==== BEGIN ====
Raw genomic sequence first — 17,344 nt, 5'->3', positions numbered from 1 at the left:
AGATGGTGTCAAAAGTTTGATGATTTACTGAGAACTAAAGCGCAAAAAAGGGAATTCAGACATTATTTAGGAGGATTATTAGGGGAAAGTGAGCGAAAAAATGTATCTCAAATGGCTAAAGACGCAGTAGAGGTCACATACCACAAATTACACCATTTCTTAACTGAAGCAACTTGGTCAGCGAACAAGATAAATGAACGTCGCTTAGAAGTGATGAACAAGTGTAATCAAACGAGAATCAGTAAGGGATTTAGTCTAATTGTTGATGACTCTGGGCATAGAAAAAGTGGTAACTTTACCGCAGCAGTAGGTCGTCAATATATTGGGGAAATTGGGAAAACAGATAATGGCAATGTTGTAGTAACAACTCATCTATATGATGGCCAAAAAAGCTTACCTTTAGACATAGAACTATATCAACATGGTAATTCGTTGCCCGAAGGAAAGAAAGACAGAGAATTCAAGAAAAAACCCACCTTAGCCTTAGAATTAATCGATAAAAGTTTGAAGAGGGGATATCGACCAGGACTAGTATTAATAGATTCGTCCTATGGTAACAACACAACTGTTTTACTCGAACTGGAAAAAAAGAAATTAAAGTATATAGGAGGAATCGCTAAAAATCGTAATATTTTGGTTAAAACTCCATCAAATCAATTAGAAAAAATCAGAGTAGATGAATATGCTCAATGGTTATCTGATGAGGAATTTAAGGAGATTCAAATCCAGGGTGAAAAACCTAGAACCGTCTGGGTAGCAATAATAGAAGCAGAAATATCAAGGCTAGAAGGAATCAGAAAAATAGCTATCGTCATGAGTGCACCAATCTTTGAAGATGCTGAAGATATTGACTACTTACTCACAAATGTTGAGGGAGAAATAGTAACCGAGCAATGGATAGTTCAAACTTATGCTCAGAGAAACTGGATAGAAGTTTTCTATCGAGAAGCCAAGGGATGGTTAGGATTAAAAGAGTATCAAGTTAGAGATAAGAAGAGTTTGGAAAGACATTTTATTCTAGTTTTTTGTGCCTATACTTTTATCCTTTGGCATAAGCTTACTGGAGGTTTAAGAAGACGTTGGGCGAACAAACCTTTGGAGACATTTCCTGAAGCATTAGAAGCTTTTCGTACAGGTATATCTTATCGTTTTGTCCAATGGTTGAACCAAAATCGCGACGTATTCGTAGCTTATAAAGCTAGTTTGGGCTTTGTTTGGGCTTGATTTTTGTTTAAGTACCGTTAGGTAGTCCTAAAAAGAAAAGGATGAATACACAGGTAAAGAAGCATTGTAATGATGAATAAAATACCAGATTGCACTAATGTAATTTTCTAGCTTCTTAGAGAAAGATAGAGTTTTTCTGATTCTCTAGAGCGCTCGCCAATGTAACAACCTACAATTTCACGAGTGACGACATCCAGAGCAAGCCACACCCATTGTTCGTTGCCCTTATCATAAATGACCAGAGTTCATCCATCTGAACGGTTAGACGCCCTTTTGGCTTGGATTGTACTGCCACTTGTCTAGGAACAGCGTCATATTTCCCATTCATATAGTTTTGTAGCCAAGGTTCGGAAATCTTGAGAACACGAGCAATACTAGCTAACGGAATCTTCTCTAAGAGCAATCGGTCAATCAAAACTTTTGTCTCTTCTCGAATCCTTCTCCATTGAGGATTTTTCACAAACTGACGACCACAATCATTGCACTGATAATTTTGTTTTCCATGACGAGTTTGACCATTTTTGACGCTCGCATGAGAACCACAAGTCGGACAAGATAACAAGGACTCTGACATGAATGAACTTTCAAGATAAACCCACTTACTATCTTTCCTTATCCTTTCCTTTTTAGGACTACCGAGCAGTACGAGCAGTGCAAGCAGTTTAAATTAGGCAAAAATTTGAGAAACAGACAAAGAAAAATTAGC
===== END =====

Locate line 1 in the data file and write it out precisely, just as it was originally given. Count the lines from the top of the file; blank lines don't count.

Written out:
Raw genomic sequence first — 17,344 nt, 5'->3', positions numbered from 1 at the left: